Time, priceless time
By Wayne Muller
In commerce, we trade time for money. Our time is converted into labor, productivity, output and profit. Whenever we can, we find new, innovative methods for leveraging time into cash.
But in the tender country of illness and divorce, we are suddenly desperate to trade money for time. We pay lawyers colossal fees to guarantee an extra day or two of custodial time with our children. We eagerly employ teams of physicians to increase the possibility of six additional months of life.
“Time is money,” we learned early in our professions. But the equation is flawed. I see it in my counseling sessions, and we all see it with our family and friends. I would like to share two stories (with names and some minor details altered).
John and Mary are getting divorced. Successful in their respective careers, their love for one another has withered for reasons only they can know. They are now trying to divide custody of the children.
Sasha, who was diagnosed with leukemia, took a sabbatical from her job in advertising. She and her husband, a filmmaker, moved to a cottage to walk, to rest, to listen to the quieter voices that teach them what is most necessary.
Time is not money. Time and money are two enzymes that serve very specific functions in our life, and confusing the two can bring us great suffering.
Money traded in the marketplace purchases basic goods and services we cannot provide for ourselves. But how much time should we trade for this money? How do we know when we do not have enough money, and when we do not have enough time? The question is rarely asked, and when it is, it is often too late.
People who have a lot of money and no time we call “rich.” People who have a great deal of time but no money we call “poor.” Yet the most precious gifts of a human life—love, friendship, time with children and loved ones—grow only in the sweet soil of “unproductive” time.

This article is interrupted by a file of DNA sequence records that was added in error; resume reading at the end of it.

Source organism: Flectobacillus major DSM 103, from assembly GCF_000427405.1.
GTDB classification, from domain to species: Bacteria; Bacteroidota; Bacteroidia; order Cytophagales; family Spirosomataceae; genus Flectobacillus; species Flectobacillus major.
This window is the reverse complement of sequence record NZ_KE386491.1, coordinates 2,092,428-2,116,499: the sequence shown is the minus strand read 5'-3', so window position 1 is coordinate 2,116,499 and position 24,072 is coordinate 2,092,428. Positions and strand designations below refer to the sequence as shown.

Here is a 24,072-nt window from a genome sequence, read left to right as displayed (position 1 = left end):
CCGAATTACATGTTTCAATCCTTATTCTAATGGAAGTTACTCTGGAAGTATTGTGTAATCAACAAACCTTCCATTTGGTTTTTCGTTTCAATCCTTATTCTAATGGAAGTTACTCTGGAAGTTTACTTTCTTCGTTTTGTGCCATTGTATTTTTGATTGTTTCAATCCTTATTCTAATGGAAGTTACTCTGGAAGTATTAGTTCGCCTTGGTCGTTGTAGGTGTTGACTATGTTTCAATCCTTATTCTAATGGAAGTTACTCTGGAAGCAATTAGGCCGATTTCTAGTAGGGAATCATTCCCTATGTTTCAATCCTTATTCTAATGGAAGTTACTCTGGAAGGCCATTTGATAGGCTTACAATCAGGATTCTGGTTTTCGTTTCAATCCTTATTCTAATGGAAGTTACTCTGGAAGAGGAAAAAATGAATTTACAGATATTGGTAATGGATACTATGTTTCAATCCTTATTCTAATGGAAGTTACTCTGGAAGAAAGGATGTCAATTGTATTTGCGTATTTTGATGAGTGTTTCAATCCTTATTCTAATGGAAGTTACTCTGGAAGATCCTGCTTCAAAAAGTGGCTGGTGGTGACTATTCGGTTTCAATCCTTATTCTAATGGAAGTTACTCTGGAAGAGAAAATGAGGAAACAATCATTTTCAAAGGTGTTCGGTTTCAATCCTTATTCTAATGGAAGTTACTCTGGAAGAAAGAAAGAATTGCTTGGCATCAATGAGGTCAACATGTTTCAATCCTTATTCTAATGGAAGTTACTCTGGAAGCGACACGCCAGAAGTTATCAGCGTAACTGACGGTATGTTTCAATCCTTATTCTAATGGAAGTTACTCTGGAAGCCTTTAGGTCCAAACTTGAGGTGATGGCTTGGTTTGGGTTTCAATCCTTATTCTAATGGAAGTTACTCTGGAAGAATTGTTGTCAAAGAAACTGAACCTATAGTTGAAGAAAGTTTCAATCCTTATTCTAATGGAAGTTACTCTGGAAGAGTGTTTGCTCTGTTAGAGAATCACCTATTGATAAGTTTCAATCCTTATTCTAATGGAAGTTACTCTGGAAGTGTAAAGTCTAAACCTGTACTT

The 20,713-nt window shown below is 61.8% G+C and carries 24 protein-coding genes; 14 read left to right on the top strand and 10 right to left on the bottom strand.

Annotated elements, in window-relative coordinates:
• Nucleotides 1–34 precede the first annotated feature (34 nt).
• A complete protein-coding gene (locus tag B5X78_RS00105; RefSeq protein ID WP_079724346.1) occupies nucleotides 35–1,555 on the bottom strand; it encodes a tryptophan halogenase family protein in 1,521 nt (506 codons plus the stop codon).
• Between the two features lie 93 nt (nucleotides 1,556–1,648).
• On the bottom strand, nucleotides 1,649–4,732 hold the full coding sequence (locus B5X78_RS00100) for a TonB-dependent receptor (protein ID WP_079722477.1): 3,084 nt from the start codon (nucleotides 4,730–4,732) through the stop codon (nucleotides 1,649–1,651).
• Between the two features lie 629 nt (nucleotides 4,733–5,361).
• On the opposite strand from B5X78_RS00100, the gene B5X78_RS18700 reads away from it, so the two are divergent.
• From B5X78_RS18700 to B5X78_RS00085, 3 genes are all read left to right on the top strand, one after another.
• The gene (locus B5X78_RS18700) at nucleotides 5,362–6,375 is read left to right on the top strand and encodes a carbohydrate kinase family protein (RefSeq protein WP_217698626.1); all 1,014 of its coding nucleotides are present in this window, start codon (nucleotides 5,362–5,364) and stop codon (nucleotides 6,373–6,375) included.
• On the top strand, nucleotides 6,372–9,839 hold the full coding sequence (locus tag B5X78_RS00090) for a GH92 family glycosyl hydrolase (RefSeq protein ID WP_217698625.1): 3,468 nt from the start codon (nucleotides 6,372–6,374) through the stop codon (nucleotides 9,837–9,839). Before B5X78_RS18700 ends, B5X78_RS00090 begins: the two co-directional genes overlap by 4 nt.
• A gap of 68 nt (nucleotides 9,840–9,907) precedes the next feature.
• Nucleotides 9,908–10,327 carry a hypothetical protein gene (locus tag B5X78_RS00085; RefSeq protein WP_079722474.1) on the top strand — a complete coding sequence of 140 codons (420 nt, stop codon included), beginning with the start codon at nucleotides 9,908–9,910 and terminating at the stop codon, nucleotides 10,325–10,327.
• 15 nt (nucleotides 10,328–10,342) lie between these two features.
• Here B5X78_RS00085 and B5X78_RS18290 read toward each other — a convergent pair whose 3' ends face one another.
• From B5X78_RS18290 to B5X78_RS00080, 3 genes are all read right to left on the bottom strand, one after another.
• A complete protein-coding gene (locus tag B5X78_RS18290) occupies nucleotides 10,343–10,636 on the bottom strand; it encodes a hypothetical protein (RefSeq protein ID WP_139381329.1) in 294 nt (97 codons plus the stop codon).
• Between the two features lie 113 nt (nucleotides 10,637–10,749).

Adolescents who spend leisure time with their families become less prone to heavy drinking. The less time parents hang out with their kids, the more likely teenagers will develop alcohol problems.
The problem is not simply that we work too much, but that we are paid in the wrong currency. We must be wise enough to render unto Caesar what is Caesar’s and unto God what is God’s. What if genuine wealth is a fruitful marriage of both time and money, combining material security with those priceless things that grow only in time—time to walk in the park, to read a book, to dance, to put our hands in the garden, to cook meals with friends, to paint, to sing, to meditate, to keep a journal?
Elaine is a professional woman in private practice. She works hard and well, is diligent and honorable in her work. But Elaine lost two husbands—the first in Vietnam, the second to cancer. Now, alone and courageous, she treasures the gifts that only time can bestow. Several days a week she turns off the phone, lights a candle on a small alter and sits quietly. She prays, she gathers pictures. She may go for a walk, and when she walks, she says, she often sings.
Wayne Muller is an ordained minister and author of Sabbath: Restoring the Sacred Rhythm of Rest. Bantam, $23.95.